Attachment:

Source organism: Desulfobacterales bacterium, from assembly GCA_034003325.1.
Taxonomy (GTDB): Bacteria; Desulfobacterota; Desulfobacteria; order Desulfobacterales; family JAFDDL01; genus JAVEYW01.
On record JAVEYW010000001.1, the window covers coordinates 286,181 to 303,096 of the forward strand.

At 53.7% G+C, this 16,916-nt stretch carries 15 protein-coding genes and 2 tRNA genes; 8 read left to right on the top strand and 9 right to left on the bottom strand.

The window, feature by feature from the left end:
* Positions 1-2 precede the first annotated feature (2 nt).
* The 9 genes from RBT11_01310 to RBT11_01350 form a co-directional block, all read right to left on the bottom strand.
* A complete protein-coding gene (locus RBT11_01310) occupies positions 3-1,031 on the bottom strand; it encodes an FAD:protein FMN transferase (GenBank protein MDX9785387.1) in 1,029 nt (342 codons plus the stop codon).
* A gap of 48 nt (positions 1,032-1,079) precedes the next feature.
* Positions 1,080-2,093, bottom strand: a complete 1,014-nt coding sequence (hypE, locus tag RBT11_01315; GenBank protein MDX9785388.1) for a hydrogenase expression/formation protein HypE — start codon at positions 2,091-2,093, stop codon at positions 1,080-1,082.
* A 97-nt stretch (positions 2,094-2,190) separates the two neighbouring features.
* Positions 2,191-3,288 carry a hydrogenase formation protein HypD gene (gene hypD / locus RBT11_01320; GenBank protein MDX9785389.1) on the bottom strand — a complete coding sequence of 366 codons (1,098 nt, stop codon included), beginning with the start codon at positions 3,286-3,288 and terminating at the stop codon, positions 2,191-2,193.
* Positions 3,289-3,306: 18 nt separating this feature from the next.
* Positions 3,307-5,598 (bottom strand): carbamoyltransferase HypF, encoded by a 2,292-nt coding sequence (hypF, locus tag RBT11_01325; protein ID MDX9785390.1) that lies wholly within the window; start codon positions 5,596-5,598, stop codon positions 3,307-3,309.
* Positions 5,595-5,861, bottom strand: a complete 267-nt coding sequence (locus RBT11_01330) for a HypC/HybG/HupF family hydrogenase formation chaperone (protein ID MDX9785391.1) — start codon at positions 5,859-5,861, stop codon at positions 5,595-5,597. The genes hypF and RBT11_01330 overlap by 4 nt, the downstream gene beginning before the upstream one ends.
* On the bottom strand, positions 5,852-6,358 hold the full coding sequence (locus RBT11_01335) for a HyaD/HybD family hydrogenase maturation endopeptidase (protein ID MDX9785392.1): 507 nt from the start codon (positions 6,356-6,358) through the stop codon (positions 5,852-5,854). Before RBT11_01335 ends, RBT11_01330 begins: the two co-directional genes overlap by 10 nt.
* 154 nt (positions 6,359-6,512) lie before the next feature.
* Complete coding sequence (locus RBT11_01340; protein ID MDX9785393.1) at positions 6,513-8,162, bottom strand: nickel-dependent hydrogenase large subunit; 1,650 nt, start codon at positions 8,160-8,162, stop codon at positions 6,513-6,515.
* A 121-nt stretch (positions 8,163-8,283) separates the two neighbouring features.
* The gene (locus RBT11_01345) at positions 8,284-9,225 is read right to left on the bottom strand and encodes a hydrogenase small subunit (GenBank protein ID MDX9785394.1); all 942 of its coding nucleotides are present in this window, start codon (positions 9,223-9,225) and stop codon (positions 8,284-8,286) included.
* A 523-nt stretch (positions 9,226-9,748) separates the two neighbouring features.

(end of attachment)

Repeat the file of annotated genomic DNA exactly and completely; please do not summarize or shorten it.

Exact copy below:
Source organism: Desulfobacterales bacterium, from assembly GCA_034003325.1.
Taxonomy (GTDB): Bacteria; Desulfobacterota; Desulfobacteria; order Desulfobacterales; family JAFDDL01; genus JAVEYW01.
On record JAVEYW010000001.1, the window covers coordinates 286,181 to 303,096 of the forward strand.

At 53.7% G+C, this 16,916-nt stretch carries 15 protein-coding genes and 2 tRNA genes; 8 read left to right on the top strand and 9 right to left on the bottom strand.

The window, feature by feature from the left end:
* Positions 1-2 precede the first annotated feature (2 nt).
* The 9 genes from RBT11_01310 to RBT11_01350 form a co-directional block, all read right to left on the bottom strand.
* A complete protein-coding gene (locus RBT11_01310) occupies positions 3-1,031 on the bottom strand; it encodes an FAD:protein FMN transferase (GenBank protein MDX9785387.1) in 1,029 nt (342 codons plus the stop codon).
* A gap of 48 nt (positions 1,032-1,079) precedes the next feature.
* Positions 1,080-2,093, bottom strand: a complete 1,014-nt coding sequence (hypE, locus tag RBT11_01315; GenBank protein MDX9785388.1) for a hydrogenase expression/formation protein HypE — start codon at positions 2,091-2,093, stop codon at positions 1,080-1,082.
* A 97-nt stretch (positions 2,094-2,190) separates the two neighbouring features.
* Positions 2,191-3,288 carry a hydrogenase formation protein HypD gene (gene hypD / locus RBT11_01320; GenBank protein MDX9785389.1) on the bottom strand — a complete coding sequence of 366 codons (1,098 nt, stop codon included), beginning with the start codon at positions 3,286-3,288 and terminating at the stop codon, positions 2,191-2,193.
* Positions 3,289-3,306: 18 nt separating this feature from the next.
* Positions 3,307-5,598 (bottom strand): carbamoyltransferase HypF, encoded by a 2,292-nt coding sequence (hypF, locus tag RBT11_01325; protein ID MDX9785390.1) that lies wholly within the window; start codon positions 5,596-5,598, stop codon positions 3,307-3,309.
* Positions 5,595-5,861, bottom strand: a complete 267-nt coding sequence (locus RBT11_01330) for a HypC/HybG/HupF family hydrogenase formation chaperone (protein ID MDX9785391.1) — start codon at positions 5,859-5,861, stop codon at positions 5,595-5,597. The genes hypF and RBT11_01330 overlap by 4 nt, the downstream gene beginning before the upstream one ends.
* On the bottom strand, positions 5,852-6,358 hold the full coding sequence (locus RBT11_01335) for a HyaD/HybD family hydrogenase maturation endopeptidase (protein ID MDX9785392.1): 507 nt from the start codon (positions 6,356-6,358) through the stop codon (positions 5,852-5,854). Before RBT11_01335 ends, RBT11_01330 begins: the two co-directional genes overlap by 10 nt.
* 154 nt (positions 6,359-6,512) lie before the next feature.
* Complete coding sequence (locus RBT11_01340; protein ID MDX9785393.1) at positions 6,513-8,162, bottom strand: nickel-dependent hydrogenase large subunit; 1,650 nt, start codon at positions 8,160-8,162, stop codon at positions 6,513-6,515.
* A 121-nt stretch (positions 8,163-8,283) separates the two neighbouring features.
* The gene (locus RBT11_01345) at positions 8,284-9,225 is read right to left on the bottom strand and encodes a hydrogenase small subunit (GenBank protein ID MDX9785394.1); all 942 of its coding nucleotides are present in this window, start codon (positions 9,223-9,225) and stop codon (positions 8,284-8,286) included.
* A 523-nt stretch (positions 9,226-9,748) separates the two neighbouring features.